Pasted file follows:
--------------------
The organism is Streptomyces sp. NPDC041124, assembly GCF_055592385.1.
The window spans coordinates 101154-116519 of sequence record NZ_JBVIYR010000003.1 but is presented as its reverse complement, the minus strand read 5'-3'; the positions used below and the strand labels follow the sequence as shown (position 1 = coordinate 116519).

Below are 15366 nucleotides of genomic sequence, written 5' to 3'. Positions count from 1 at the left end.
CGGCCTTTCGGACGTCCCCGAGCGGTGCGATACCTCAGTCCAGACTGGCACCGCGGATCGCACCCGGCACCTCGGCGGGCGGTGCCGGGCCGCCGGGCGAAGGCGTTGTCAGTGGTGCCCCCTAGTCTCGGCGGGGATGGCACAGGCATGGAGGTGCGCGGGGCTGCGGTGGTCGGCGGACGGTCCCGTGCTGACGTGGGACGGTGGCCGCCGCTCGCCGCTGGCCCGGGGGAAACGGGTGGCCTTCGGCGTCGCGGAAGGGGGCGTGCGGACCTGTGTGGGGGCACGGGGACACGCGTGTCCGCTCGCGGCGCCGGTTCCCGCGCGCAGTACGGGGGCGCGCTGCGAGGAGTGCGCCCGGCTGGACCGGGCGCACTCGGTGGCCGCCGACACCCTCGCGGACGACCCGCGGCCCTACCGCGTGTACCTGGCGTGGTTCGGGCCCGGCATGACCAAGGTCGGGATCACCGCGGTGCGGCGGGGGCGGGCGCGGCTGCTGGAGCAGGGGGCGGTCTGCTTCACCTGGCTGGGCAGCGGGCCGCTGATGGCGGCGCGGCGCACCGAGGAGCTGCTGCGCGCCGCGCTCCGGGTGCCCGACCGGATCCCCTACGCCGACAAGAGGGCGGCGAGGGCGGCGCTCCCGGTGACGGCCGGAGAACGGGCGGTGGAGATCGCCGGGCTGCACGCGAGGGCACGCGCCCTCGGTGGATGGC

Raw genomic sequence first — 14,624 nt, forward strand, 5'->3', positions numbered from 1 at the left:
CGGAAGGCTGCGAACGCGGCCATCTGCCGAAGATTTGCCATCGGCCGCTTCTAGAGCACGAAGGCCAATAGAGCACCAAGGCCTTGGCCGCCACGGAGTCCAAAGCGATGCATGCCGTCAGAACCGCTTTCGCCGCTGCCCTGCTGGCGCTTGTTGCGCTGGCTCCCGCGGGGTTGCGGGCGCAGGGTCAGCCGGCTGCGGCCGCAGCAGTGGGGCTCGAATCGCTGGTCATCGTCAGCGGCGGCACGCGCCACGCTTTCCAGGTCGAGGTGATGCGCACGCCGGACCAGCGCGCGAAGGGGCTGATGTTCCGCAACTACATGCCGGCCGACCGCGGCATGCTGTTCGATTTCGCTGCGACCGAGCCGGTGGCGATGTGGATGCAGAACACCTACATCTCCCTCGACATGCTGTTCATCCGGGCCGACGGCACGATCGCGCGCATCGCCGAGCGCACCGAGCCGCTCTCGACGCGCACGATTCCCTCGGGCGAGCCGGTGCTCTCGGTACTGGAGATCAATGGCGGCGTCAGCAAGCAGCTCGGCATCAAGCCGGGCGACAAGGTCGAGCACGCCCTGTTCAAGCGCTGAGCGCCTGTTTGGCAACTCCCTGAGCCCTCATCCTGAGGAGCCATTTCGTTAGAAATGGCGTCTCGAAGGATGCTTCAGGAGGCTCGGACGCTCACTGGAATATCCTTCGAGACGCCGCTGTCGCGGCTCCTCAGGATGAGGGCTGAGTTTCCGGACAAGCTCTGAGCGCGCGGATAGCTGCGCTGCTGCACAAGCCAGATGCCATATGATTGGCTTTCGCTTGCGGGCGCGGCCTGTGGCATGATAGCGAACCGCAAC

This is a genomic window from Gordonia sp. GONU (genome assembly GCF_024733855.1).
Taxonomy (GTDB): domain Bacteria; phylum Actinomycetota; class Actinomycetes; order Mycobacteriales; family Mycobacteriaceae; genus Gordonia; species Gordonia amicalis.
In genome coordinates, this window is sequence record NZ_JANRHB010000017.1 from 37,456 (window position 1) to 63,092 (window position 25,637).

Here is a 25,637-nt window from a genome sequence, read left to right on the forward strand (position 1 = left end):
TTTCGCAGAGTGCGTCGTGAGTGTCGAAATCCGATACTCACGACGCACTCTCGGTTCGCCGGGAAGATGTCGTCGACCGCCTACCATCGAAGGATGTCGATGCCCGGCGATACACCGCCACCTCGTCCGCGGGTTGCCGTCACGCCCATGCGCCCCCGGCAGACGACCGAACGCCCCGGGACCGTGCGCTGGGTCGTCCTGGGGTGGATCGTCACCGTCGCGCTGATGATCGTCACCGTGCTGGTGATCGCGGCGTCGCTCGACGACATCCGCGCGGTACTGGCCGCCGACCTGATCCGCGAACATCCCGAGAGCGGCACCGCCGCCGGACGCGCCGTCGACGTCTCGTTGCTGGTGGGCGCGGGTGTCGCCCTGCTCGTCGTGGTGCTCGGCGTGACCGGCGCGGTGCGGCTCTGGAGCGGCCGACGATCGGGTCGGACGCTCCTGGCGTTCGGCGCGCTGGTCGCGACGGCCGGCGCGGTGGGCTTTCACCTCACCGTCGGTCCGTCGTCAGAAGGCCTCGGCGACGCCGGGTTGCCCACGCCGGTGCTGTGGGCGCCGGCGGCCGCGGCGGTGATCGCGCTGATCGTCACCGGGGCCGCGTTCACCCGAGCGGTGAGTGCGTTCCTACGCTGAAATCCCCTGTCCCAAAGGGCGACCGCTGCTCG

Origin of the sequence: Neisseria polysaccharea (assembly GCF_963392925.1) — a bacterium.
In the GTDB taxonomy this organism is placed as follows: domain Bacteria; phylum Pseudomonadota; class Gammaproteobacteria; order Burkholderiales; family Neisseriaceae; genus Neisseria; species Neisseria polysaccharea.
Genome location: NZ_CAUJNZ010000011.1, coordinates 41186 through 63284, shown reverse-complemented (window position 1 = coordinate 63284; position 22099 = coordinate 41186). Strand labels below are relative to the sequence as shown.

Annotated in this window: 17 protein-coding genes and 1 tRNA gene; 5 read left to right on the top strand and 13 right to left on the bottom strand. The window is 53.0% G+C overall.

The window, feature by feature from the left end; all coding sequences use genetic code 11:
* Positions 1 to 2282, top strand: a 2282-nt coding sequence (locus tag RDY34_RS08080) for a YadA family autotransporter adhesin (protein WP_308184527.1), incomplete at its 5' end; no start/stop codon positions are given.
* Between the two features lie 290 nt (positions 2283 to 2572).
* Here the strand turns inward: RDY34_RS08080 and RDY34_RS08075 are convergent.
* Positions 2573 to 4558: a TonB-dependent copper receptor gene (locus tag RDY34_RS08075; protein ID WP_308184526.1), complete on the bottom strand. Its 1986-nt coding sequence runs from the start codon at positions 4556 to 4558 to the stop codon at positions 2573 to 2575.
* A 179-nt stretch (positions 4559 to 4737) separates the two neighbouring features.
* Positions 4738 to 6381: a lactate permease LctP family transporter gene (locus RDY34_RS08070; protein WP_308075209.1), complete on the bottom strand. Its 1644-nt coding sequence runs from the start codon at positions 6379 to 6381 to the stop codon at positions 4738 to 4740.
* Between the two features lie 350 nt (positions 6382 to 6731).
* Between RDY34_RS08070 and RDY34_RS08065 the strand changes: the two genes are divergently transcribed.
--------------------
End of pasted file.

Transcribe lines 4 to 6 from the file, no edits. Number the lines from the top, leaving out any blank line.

CGGCCTTTCGGACGTCCCCGAGCGGTGCGATACCTCAGTCCAGACTGGCACCGCGGATCGCACCCGGCACCTCGGCGGGCGGTGCCGGGCCGCCGGGCGAAGGCGTTGTCAGTGGTGCCCCCTAGTCTCGGCGGGGATGGCACAGGCATGGAGGTGCGCGGGGCTGCGGTGGTCGGCGGACGGTCCCGTGCTGACGTGGGACGGTGGCCGCCGCTCGCCGCTGGCCCGGGGGAAACGGGTGGCCTTCGGCGTCGCGGAAGGGGGCGTGCGGACCTGTGTGGGGGCACGGGGACACGCGTGTCCGCTCGCGGCGCCGGTTCCCGCGCGCAGTACGGGGGCGCGCTGCGAGGAGTGCGCCCGGCTGGACCGGGCGCACTCGGTGGCCGCCGACACCCTCGCGGACGACCCGCGGCCCTACCGCGTGTACCTGGCGTGGTTCGGGCCCGGCATGACCAAGGTCGGGATCACCGCGGTGCGGCGGGGGCGGGCGCGGCTGCTGGAGCAGGGGGCGGTCTGCTTCACCTGGCTGGGCAGCGGGCCGCTGATGGCGGCGCGGCGCACCGAGGAGCTGCTGCGCGCCGCGCTCCGGGTGCCCGACCGGATCCCCTACGCCGACAAGAGGGCGGCGAGGGCGGCGCTCCCGGTGACGGCCGGAGAACGGGCGGTGGAGATCGCCGGGCTGCACGCGAGGGCACGCGCCCTCGGTGGATGGC

Raw genomic sequence first — 14,624 nt, forward strand, 5'->3', positions numbered from 1 at the left:
CGGAAGGCTGCGAACGCGGCCATCTGCCGAAGATTTGCCATCGGCCGCTTCTAGAGCACGAAGGCCAATAGAGCACCAAGGCCTTGGCCGCCACGGAGTCCAAAGCGATGCATGCCGTCAGAACCGCTTTCGCCGCTGCCCTGCTGGCGCTTGTTGCGCTGGCTCCCGCGGGGTTGCGGGCGCAGGGTCAGCCGGCTGCGGCCGCAGCAGTGGGGCTCGAATCGCTGGTCATCGTCAGCGGCGGCACGCGCCACGCTTTCCAGGTCGAGGTGATGCGCACGCCGGACCAGCGCGCGAAGGGGCTGATGTTCCGCAACTACATGCCGGCCGACCGCGGCATGCTGTTCGATTTCGCTGCGACCGAGCCGGTGGCGATGTGGATGCAGAACACCTACATCTCCCTCGACATGCTGTTCATCCGGGCCGACGGCACGATCGCGCGCATCGCCGAGCGCACCGAGCCGCTCTCGACGCGCACGATTCCCTCGGGCGAGCCGGTGCTCTCGGTACTGGAGATCAATGGCGGCGTCAGCAAGCAGCTCGGCATCAAGCCGGGCGACAAGGTCGAGCACGCCCTGTTCAAGCGCTGAGCGCCTGTTTGGCAACTCCCTGAGCCCTCATCCTGAGGAGCCATTTCGTTAGAAATGGCGTCTCGAAGGATGCTTCAGGAGGCTCGGACGCTCACTGGAATATCCTTCGAGACGCCGCTGTCGCGGCTCCTCAGGATGAGGGCTGAGTTTCCGGACAAGCTCTGAGCGCGCGGATAGCTGCGCTGCTGCACAAGCCAGATGCCATATGATTGGCTTTCGCTTGCGGGCGCGGCCTGTGGCATGATAGCGAACCGCAAC